The United States Supreme Court heard oral argument on March 5th in a case that could overturn one of the most Basic rules in securities litigation – the “efficient capital markets hypothesis,” – better known as the “fraud-on-the-market” presumption. This rule of law comes from the high court in an previously decided case, Basic Inc. v. Levinson. The current case, Halliburton Co. v. Erica P. John Fund Inc., has the potential to overturn the “fraud-on-the-market” presumption of reliance in securities cases.
The fraud-on-the-market presumption is based on the concept that the “market price” of a security trading in an efficient market is determined from all material public information concerning the company and its stock. It allows a Plaintiff to proceed without having to demonstrate individual reliance. Under that rule, any allegedly material public misstatement by a company about itself, or its stock, operates as a “fraud on the market” that distorts the market price of the stock at issue. It also presumes that stock sale prices are always affected by these misrepresentations. Although it is a rebuttable presumption, the rule from the Basic case is that any stock purchaser or seller relies on the integrity of the market pricing process and the “truth” of its underlying information.
In Halliburton, the Plaintiff invoked the fraud-on-the-market presumption in her class certification to demonstrate class-wide reliance on Halliburton’s financial statements and projections. According to the Plaintiff, from June 3, 1999, through December 7, 2001, Halliburton made misrepresentations concerning three aspects of its operations:
Boiled down to the most basic terms, Halliburton did not have enough assets or revenues to cover its expected losses due to ongoing asbestos litigation. Halliburton knew this, but publicly misrepresented its financial position. Because of this misrepresentation, Halliburton’s stock prices remained high. Of course, while Halliburton insiders were aware that these statements were false, outside investors had no way of determining the truth or falsity of the statements. Neither could the outsiders assess whether Halliburton’s stock prices were based on accurate information.
The federal district court prevented Halliburton from presenting evidence to rebut the presumption and certified the class. On appeal to the Fifth Circuit Court of Appeals, the court held that evidence to rebut the Basic presumption could not be presented until the trial on the merits and affirmed the district court. On appeal to the U.S. Supreme Court, Halliburton is hoping to replace the presumption with a requirement that Plaintiffs prove that the misrepresentations actually did distort the market price for the stock, or at least be allowed to rebut the presumption at the class certification stage.
There are several options available to the high court for dealing with Basic at this juncture. The Court can either:
In all but the last option, the world of securities litigation would be drastically changed. Class certification would be much more difficult to achieve, making any litigation much more expensive and much less likely to be pursued. If the Supreme Court changes the rules, and most scholars expect at least some alteration, the case will be another big win for corporations.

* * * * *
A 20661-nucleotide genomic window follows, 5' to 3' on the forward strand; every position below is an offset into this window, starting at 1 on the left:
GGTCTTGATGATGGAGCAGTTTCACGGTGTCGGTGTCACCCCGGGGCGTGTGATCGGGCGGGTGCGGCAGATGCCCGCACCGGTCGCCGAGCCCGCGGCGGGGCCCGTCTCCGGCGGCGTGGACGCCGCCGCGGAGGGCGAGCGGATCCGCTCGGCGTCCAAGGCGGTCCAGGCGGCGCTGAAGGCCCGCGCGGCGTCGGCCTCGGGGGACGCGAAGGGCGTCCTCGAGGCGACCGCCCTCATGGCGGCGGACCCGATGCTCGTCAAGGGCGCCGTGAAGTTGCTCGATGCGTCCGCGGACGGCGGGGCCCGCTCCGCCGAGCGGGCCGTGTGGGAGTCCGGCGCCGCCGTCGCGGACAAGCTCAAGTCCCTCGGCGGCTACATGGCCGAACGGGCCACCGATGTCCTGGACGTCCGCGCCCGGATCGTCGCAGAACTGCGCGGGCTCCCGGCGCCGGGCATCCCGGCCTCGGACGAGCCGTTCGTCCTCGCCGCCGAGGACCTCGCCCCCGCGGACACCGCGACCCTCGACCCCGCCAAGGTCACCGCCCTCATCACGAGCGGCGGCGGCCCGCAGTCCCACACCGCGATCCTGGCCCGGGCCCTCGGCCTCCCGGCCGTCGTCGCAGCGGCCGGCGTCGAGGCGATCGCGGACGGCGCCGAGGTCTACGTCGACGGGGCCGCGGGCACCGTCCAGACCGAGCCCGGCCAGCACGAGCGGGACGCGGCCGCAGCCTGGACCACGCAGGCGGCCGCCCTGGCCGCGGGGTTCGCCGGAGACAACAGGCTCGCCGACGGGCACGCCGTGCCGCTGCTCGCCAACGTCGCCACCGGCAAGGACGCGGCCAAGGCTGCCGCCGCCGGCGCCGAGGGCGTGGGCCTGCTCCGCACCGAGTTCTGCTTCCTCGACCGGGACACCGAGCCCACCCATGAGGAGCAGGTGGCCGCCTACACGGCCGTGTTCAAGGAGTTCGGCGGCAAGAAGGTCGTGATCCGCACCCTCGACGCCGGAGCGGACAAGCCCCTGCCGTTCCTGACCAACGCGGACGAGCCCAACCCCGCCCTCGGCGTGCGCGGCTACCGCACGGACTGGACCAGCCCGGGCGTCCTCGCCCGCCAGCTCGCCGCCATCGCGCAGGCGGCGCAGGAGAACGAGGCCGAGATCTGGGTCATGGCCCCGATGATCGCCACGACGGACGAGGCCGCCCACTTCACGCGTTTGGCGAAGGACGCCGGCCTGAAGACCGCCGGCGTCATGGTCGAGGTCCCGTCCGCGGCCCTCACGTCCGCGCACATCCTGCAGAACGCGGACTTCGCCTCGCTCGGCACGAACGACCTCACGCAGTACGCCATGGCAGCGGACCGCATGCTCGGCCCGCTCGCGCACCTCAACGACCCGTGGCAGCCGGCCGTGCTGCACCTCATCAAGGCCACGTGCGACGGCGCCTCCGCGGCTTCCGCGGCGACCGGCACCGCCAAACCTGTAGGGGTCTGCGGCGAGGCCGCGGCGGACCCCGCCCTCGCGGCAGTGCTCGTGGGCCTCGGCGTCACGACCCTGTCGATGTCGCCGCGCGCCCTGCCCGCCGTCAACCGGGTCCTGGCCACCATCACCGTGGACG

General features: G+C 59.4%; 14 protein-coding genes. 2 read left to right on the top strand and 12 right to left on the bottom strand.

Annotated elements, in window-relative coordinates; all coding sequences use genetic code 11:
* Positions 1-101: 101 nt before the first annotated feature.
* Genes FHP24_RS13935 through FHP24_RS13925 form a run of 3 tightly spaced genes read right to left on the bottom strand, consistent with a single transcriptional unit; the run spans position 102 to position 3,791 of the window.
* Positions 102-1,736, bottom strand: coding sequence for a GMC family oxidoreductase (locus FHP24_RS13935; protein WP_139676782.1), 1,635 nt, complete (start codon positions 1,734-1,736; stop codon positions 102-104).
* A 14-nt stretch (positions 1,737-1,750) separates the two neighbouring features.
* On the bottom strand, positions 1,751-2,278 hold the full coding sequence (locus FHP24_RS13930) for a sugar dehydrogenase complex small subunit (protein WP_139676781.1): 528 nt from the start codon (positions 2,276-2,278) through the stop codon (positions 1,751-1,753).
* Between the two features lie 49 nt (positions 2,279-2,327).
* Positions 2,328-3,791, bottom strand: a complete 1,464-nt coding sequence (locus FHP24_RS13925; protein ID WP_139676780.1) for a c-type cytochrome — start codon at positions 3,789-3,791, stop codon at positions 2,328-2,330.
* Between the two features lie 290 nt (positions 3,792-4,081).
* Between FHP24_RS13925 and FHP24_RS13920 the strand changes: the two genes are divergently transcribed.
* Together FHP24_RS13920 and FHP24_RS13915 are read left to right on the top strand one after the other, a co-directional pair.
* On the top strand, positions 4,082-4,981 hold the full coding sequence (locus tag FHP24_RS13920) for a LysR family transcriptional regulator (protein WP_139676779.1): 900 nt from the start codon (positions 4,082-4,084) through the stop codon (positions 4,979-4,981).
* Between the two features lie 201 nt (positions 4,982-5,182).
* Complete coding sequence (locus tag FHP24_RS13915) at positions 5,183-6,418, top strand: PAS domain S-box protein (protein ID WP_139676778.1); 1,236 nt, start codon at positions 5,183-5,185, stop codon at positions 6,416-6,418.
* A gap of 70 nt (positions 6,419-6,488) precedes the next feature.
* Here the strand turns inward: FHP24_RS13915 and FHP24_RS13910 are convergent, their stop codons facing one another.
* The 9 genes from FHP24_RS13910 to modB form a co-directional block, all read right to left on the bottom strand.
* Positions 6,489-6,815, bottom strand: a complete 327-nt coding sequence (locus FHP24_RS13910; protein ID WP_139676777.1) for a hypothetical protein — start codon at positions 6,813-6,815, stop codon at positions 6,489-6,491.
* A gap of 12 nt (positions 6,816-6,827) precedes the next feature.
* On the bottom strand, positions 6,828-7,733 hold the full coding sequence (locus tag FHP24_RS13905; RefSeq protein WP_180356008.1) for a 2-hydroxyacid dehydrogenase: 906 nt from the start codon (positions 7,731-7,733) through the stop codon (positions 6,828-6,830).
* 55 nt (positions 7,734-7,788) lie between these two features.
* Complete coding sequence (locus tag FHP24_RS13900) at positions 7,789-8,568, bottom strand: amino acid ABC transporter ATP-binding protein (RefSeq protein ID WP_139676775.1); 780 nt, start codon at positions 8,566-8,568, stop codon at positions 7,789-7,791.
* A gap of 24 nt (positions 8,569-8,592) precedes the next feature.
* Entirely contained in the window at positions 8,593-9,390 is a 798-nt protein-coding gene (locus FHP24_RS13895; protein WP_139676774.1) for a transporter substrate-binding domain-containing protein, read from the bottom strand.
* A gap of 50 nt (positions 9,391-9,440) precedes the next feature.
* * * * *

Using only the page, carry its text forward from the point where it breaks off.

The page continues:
The market is complex, fluctuates by the minute, and is controlled by hidden mechanisms that set stock prices. Investors are at the mercy of the market in the sense that they have no access to the type of inside information that Halliburton and its corporate insiders have before deciding whether or not to purchase stock. Investors must rely on the accuracy of corporate representations and the resulting stock valuation. Requiring Plaintiffs to demonstrate actual affect in the market:
Overturning or altering Basic would not only harm the market by causing investors to hesitate before purchasing stock, but would leave investors with little to no chance of recovering for their losses once corporate misrepresentations come to light. In short, that result would grant corporations immunity to misrepresent their finances and operations at the expense of individual investors. Hopefully, the court will do the right thing and affirm the appeals court and keep the rule from Basic in effect.
Sources: John A. Sten, Jason C. Moreau, and Bridget K O’Connell, Back to Basic: Elimination the ‘fraud on the market’ presumption could be costly, 2014 Westlaw Journals Commentary, available at: http://blog.thomsonreuters.com/index.php/back-basic-eliminating-fraud-market-presumption-costly/
Amanda Frost, Academic highlight: Rethinking securities class actions, SCOTUSBLOG (Mar. 7, 2014, 4:21 PM), http://www.scotusblog.com/2014/03/academic-highlight-rethinking-securities-class-actions/
Ronald Mann, Argument recap: Justices not quite ready to jettison landmark securities decision, seeking middle ground, SCOTUSBLOG (Mar. 7, 2014, 4:45 PM), http://www.scotusblog.com/2014/03/argument-recap-justices-not-quite-ready-to-jettison-landmark-securitiesdecision-seeking-middle-ground/
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